From the standpoint of the Bible, lust in itself is a good thing, given by God to men and women bound together by God in marriage. And also from the standpoint of the Bible, lust is not exclusively sexual.
Any desire that we allow to carry us away from being faithful spouses adulterates a marriage. The dictionary gives this definition of adulterate: “[to] render (something) poorer in quality by adding another substance, typically an inferior one.” Our marriages can be adulterated--made poorer--whenever we give other things--another person, our careers, our hobbies, alcohol and drugs--consideration, respect, and attention that belongs exclusively to our spouses. Because God wants our marriages to be blessings to us, Jesus takes a dim view of all forms of adultery.
Then, Jesus says maybe the toughest thing in our entire lesson. Verses 31 and 32: “It has been said, ‘Anyone who divorces his wife must give her a certificate of divorce.’ But I tell you that anyone who divorces his wife, except for sexual immorality, makes her the victim of adultery, and anyone who marries a divorced woman commits adultery.”
These were tough words because in the first century Roman world in which Jesus lived divorce was at least as common as it is today. (Probably more common.) And in the Jewish nation of which Jesus was a part, a man could send his wife a certificate of divorce just because she no longer pleased him.
In Matthew 19:8, Jesus says that Moses allowed divorce among God’s people because of their “hardness of heart.” But even in Deuteronomy 24, where Moses makes the allowance for divorce, Moses makes it clear that divorce should never be undertaken for frivolous reasons. Jesus mentions unfaithfulness as a grounds for divorce. Paul also says in 1 Corinthians 7:15 that spiritual abandonment their by unbelieving spouses is a legitimate reason for divorce.
But Jesus’ words are tough for us too.
Rare is the extended family, even among Christians, that hasn’t been visited by the tragedy of divorce. In my own extended family, several members have been victimized by constant emotional abuse from unbelieving spouses, making divorce seem like the only option.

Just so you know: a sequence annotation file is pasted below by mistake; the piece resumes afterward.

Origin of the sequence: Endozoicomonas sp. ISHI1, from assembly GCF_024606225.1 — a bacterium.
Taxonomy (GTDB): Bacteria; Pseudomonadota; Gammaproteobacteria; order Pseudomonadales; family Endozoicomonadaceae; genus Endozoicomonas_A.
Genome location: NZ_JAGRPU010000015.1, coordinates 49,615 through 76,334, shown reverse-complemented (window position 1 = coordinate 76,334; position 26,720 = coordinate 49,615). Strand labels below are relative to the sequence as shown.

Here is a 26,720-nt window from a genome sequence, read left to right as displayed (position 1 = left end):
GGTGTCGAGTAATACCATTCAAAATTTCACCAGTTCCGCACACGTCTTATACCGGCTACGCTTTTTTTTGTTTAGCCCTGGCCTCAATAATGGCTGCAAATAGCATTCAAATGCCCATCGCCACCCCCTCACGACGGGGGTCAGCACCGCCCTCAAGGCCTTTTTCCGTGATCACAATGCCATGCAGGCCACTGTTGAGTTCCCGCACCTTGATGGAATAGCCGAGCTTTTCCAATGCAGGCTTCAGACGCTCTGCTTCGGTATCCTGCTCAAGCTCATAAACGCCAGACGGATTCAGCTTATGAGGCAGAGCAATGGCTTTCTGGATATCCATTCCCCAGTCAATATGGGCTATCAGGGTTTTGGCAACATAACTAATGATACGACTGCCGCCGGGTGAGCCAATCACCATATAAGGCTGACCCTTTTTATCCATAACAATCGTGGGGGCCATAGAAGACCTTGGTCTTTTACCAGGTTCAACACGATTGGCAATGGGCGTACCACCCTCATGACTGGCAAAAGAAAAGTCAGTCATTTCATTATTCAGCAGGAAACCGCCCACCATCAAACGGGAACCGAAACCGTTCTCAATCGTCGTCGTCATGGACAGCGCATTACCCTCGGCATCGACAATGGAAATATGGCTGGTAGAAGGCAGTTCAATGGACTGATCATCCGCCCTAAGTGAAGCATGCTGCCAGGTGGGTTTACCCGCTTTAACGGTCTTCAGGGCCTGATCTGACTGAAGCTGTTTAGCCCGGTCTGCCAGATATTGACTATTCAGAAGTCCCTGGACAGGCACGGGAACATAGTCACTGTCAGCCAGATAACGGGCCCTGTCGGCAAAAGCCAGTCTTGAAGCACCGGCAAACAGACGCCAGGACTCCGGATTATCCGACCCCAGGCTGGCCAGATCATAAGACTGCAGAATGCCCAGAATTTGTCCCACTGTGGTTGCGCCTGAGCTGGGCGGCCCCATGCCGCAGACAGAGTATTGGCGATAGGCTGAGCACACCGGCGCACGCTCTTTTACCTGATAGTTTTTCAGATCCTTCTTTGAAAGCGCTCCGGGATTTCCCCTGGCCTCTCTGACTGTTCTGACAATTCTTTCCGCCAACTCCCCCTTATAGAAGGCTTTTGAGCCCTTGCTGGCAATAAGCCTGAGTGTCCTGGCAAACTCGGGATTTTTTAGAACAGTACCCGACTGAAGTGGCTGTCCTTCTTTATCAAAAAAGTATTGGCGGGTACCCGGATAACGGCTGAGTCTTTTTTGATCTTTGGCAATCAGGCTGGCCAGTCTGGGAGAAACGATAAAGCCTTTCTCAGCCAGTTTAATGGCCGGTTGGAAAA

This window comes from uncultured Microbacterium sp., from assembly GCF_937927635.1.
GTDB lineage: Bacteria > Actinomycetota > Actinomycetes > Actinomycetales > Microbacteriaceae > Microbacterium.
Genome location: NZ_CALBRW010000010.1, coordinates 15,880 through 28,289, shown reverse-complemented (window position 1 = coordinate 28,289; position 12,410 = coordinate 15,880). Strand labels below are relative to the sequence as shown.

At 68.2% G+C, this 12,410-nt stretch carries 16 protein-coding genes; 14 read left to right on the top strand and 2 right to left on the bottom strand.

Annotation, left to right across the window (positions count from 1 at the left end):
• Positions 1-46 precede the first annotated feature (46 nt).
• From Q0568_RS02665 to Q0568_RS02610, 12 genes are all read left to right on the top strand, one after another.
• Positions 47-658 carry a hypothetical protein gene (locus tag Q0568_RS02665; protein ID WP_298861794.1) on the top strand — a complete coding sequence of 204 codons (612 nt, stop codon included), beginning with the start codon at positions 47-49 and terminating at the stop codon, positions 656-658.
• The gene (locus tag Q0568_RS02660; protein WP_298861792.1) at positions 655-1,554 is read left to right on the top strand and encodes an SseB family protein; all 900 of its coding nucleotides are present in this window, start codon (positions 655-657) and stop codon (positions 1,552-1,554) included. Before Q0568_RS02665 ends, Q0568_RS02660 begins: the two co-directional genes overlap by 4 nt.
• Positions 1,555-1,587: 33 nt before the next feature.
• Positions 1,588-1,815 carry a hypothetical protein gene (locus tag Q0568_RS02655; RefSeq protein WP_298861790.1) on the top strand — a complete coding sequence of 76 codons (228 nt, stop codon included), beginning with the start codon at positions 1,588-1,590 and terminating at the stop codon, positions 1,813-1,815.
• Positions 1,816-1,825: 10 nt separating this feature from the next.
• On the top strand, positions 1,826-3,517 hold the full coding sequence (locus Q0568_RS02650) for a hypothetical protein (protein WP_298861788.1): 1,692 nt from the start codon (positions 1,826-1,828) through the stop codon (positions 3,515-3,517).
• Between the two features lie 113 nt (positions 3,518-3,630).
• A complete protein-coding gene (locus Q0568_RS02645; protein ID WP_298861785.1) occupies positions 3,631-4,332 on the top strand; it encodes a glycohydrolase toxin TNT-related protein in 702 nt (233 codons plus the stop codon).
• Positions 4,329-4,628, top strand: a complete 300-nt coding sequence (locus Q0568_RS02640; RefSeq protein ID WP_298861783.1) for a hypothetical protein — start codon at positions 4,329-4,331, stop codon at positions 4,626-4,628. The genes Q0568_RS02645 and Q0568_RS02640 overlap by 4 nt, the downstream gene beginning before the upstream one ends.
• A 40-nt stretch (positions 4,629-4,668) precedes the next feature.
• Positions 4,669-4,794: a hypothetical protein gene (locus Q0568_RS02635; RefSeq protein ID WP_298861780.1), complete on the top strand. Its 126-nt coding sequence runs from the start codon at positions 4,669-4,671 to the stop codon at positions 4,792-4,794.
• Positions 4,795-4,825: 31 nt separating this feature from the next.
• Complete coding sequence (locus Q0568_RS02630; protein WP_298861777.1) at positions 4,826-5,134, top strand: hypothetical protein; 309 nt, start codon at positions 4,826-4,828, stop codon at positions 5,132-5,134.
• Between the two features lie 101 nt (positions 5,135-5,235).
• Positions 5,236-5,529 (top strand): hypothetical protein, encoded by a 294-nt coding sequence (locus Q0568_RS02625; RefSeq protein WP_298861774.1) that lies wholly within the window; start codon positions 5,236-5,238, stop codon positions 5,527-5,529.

But even under those circumstances, committed Christians will take stock to see how their own “hardness of heart” may have contributed to the demise of their marriages.
Always it’s important to remember that the God we meet in the crucified and risen Jesus Christ is able to cover the sins of the repentant in His grace and forgiveness. As we currently have posted on our signboard out front, “Jesus can forgive all that we regret.”
What Jesus wants us to remember is that marriage is a sacred thing, instituted by God, the only legitimate place in which the intimacy between woman and man is to be expressed, the place from which the young are to be prepared for adulthood and introduced to Jesus Christ as God and Savior.
At the end, Jesus addresses the business of oaths. Jesus says, “do not swear an oath at all.” The key to understanding Jesus’ words here come in verse 37, where He says: “All you need to say is simply ‘Yes’ or ‘No’; anything beyond this comes from the evil one.”
People who are truthful don’t need to swear by God or anything else. Their simple yes or no stand on their own. Jesus is saying here, Don’t you dare invoke the name of God to prop up your lies!
I grew up in a family in which lying was just part of every day life. It made me comfortable with telling lies. It’s a habit that I’ve had to learn to hate, repudiate, repent for, and learn from as God’s grace has sunk more deeply into my life.
I'm not certain that I'm so alone in that experience, though. The truth is that descendants of Adam and Eve are prone to lying, distortion, exaggeration, misstatements, responsibility-dodging, excuse-making, and “little white lies,” whatever those are.
Often we lie just to avoid the unpleasantness of the truth. But Jesus says that lying has no place in the Kingdom of God.
Of course, some people take words like these from Jesus as license to say whatever comes into their heads, no matter who gets hurt by it. But Ephesians 4:15 tells us to speak “the truth in love.” If it’s not loving, even the truth shouldn’t escape our mouths!
The love of God given to us through Christ is, in fact, to be reflected in everything about us, in everything that Jesus talks about today! That's something you and I will do only imperfectly on this side of our own deaths and resurrections. But to all who believe in Christ, God sends His Holy Spirit to daily refashion willing believers after the image of Christ.
In the meantime, for those saved by God’s grace in Christ, as God transforms us day in and day out by the power of His grace, love is becoming less of a distasteful obligation than it might otherwise seem to be.
Our call is to daily repent for sin and trust in Jesus Christ as the Lord Who has conquered sin and death for us.
Our joy is to live as people set free from our slavery. Jesus sets us free to live lifestyles of true, pure, Godly love:
- free to seek reconciliation with others because Christ has reconciled us to God for all eternity;
- free to seek to be faithful in all of our relationships because Christ has set us free from death, hell, and futility;
- if we're married, free to pursue solid, joyful marriages because Jesus Christ has made us eternally part of His bride, the Church; and
- free to become more honest people because we know that no matter how the truth may offend, in Christ, we belong to God forever.
[Blogger Mark Daniels is pastor of Living Water Lutheran Church in Centerville, Ohio. This message was prepared for worship this morning.]